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Judges affirm recommitment to DOC

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Ruling on a matter having no cases directly on point, the Indiana Court of Appeals held a trial court had personal jurisdiction over the defendant when it reordered him back to the Indiana Department of Corrections several years after discovering he was released prematurely.

In October 2010, the Delaware Circuit Court held a hearing on whether Eddie Vance Jr. had served his sentence relating to a plea bargain he made in October 2006 regarding a drug charge. His plea agreement required him to serve four years in the DOC, and that sentence was to be served consecutively to any sentence imposed in a separate case for his violation of probation because of the drug charge.

Vance served his revoked sentence in the probation violation case, but he never served his sentence under the drug plea and was released by the DOC to parole in 2007. After his release, he had other run-ins with the law which led to the discovery that Vance had not served his four-year sentence on the drug charge.

At the October 2010 hearing on the matter, Vance testified he told prison officials at the DOC that they were releasing him before he served the sentence on the drug charge and that his case manager told him the sentencing order on that charge wasn’t on file with the DOC. The trial judge found Vance didn’t serve his sentence on the drug charge and ordered him to the custody of the DOC to serve the four-year sentence imposed in 2006.

In Eddie Vance, Jr. v. State of Indiana, No. 18A04-1011-CR-701, Vance claimed the trial court didn’t have personal jurisdiction to order him to serve the four-year sentence after the DOC released him. The judges found he waived this argument on appeal, but the argument would fail regardless. The judges looked to Kindred v. State, 362 N.E.2d 168, 169 (Ind. Ct. App. 1977), and Woods v. State, 583 N.E.2d 1211 (Ind. 1992), to determine whether the trial court had personal jurisdiction over him.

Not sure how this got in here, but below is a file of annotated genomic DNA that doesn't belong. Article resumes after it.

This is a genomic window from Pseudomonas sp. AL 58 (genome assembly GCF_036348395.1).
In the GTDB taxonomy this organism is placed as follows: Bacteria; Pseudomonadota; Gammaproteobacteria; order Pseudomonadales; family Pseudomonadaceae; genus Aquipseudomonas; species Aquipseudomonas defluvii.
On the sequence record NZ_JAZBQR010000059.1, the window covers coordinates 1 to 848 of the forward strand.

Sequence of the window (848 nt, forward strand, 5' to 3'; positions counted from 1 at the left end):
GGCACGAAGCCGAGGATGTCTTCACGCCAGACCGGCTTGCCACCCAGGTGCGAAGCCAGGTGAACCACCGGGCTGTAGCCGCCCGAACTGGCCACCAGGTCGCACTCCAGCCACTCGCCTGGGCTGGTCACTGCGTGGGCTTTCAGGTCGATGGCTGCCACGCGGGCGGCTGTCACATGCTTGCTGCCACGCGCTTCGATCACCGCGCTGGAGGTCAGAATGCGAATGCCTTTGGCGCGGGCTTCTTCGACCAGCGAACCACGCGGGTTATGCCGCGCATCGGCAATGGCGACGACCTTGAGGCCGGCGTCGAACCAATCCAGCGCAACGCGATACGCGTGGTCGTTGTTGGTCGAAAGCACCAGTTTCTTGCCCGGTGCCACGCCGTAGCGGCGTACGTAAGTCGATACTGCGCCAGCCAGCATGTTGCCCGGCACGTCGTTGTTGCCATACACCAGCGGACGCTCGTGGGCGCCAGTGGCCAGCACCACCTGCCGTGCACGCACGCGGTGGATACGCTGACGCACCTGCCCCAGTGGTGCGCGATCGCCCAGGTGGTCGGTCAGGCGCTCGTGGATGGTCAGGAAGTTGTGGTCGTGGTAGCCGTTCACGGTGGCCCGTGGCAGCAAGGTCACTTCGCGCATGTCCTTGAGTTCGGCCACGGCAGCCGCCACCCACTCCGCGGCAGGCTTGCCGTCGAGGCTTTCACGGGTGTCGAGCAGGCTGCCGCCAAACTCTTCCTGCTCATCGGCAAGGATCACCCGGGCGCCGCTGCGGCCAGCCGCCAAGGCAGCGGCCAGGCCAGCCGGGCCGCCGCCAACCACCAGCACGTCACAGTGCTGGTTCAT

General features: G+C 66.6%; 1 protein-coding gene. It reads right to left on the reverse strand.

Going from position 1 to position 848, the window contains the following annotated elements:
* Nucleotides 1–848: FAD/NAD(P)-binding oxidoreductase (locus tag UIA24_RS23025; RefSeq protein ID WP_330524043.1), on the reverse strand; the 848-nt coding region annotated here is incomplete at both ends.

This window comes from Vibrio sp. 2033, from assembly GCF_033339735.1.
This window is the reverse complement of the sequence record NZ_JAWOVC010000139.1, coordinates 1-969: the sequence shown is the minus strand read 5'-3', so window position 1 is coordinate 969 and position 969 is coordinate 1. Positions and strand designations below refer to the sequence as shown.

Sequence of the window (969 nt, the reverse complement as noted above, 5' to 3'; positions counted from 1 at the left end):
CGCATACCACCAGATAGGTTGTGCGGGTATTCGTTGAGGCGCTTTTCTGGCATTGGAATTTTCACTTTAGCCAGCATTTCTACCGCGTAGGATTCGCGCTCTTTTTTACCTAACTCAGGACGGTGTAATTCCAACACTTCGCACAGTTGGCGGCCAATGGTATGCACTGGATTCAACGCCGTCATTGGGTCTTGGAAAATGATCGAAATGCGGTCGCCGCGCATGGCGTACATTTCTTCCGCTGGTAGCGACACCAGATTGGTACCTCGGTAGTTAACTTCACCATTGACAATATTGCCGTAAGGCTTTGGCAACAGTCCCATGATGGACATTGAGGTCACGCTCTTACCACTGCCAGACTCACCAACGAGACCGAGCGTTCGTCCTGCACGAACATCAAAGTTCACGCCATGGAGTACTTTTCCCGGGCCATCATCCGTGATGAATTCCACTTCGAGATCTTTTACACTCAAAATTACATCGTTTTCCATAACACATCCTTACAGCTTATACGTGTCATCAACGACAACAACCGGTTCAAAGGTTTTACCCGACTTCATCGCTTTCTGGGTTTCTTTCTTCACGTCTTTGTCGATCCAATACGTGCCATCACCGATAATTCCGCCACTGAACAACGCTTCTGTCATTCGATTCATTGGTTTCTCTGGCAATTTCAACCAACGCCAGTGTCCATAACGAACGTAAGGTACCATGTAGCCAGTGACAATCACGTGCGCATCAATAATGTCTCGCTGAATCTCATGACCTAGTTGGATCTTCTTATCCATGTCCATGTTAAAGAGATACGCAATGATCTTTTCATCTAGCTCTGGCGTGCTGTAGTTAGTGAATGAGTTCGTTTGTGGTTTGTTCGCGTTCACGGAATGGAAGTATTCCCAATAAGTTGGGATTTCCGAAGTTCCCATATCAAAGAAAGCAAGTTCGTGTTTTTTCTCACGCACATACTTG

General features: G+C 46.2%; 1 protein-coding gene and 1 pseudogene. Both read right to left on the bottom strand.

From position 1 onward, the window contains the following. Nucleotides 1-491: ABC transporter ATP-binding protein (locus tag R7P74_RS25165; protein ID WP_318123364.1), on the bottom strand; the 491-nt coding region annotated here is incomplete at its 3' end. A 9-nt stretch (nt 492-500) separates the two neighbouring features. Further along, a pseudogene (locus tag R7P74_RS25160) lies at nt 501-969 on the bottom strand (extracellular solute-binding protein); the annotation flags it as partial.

They found Kindred and Woods to be distinguishable because Vance didn’t “surrender” himself as the defendant in Kindred did and he never contacted the trial court directly to inform it of his release. Unlike the defendant in Woods, who lived a law-abiding life while awaiting resolution of his case, Vance committed other crimes after his mistaken release from the DOC, wrote Judge Patricia Riley.
 
“Allowing Vance to be discharged now from the DOC or be credited with time against his sentence would create a windfall of a sentence shorter than the one he had bargained for under his plea agreement,” she wrote.

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  1. What is this, the Ind Supreme Court thinking that there is a separation of powers and limited enumerated powers as delegated by a dusty old document? Such eighteen century thinking, so rare and unwanted by the elites in this modern age. Dictate to us, dictate over us, the massess are chanting! George Soros agrees. Time to change with times Ind Supreme Court, says all President Snows. Rule by executive decree is the new black.

  2. I made the same argument before a commission of the Indiana Supreme Court and then to the fedeal district and federal appellate courts. Fell flat. So very glad to read that some judges still beleive that evidentiary foundations matter.

  3. KUDOS to the Indiana Supreme Court for realizing that some bureacracies need to go to the stake. Recall what RWR said: "No government ever voluntarily reduces itself in size. Government programs, once launched, never disappear. Actually, a government bureau is the nearest thing to eternal life we'll ever see on this earth!" NOW ... what next to this rare and inspiring chopping block? Well, the Commission on Gender and Race (but not religion!?!) is way overdue. And some other Board's could be cut with a positive for State and the reputation of the Indiana judiciary.

  4. During a visit where an informant with police wears audio and video, does the video necessary have to show hand to hand transaction of money and narcotics?

  5. I will agree with that as soon as law schools stop lying to prospective students about salaries and employment opportunities in the legal profession. There is no defense to the fraudulent numbers first year salaries they post to mislead people into going to law school.

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